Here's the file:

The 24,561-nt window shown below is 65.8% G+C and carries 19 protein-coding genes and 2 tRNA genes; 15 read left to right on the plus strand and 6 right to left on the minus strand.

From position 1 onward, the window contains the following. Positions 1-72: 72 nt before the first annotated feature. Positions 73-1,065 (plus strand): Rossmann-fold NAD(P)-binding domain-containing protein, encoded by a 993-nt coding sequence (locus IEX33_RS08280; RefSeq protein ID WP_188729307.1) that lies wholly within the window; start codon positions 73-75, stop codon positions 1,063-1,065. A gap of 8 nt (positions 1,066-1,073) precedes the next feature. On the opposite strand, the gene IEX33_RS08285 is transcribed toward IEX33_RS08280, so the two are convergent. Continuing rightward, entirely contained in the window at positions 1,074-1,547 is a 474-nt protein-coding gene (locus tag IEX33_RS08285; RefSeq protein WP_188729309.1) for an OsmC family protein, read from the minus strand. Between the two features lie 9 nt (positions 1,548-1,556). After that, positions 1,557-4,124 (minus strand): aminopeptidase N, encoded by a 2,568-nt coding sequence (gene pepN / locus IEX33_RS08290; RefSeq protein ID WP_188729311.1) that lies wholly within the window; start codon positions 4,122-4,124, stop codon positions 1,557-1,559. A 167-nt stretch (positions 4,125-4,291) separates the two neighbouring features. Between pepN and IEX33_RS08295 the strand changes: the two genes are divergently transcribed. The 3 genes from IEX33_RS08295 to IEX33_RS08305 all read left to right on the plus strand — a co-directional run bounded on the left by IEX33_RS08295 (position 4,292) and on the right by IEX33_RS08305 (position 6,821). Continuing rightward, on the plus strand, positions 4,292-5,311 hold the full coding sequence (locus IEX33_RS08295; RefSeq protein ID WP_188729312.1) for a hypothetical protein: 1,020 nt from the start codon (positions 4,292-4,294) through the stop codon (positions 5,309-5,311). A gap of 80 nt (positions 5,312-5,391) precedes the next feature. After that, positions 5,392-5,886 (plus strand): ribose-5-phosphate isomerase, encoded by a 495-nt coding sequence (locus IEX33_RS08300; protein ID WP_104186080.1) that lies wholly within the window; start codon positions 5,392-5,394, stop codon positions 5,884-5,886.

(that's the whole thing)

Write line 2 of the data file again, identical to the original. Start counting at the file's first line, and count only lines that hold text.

From position 1 onward, the window contains the following. Positions 1-72: 72 nt before the first annotated feature. Positions 73-1,065 (plus strand): Rossmann-fold NAD(P)-binding domain-containing protein, encoded by a 993-nt coding sequence (locus IEX33_RS08280; RefSeq protein ID WP_188729307.1) that lies wholly within the window; start codon positions 73-75, stop codon positions 1,063-1,065. A gap of 8 nt (positions 1,066-1,073) precedes the next feature. On the opposite strand, the gene IEX33_RS08285 is transcribed toward IEX33_RS08280, so the two are convergent. Continuing rightward, entirely contained in the window at positions 1,074-1,547 is a 474-nt protein-coding gene (locus tag IEX33_RS08285; RefSeq protein WP_188729309.1) for an OsmC family protein, read from the minus strand. Between the two features lie 9 nt (positions 1,548-1,556). After that, positions 1,557-4,124 (minus strand): aminopeptidase N, encoded by a 2,568-nt coding sequence (gene pepN / locus IEX33_RS08290; RefSeq protein ID WP_188729311.1) that lies wholly within the window; start codon positions 4,122-4,124, stop codon positions 1,557-1,559. A 167-nt stretch (positions 4,125-4,291) separates the two neighbouring features. Between pepN and IEX33_RS08295 the strand changes: the two genes are divergently transcribed. The 3 genes from IEX33_RS08295 to IEX33_RS08305 all read left to right on the plus strand — a co-directional run bounded on the left by IEX33_RS08295 (position 4,292) and on the right by IEX33_RS08305 (position 6,821). Continuing rightward, on the plus strand, positions 4,292-5,311 hold the full coding sequence (locus IEX33_RS08295; RefSeq protein ID WP_188729312.1) for a hypothetical protein: 1,020 nt from the start codon (positions 4,292-4,294) through the stop codon (positions 5,309-5,311). A gap of 80 nt (positions 5,312-5,391) precedes the next feature. After that, positions 5,392-5,886 (plus strand): ribose-5-phosphate isomerase, encoded by a 495-nt coding sequence (locus IEX33_RS08300; protein ID WP_104186080.1) that lies wholly within the window; start codon positions 5,392-5,394, stop codon positions 5,884-5,886.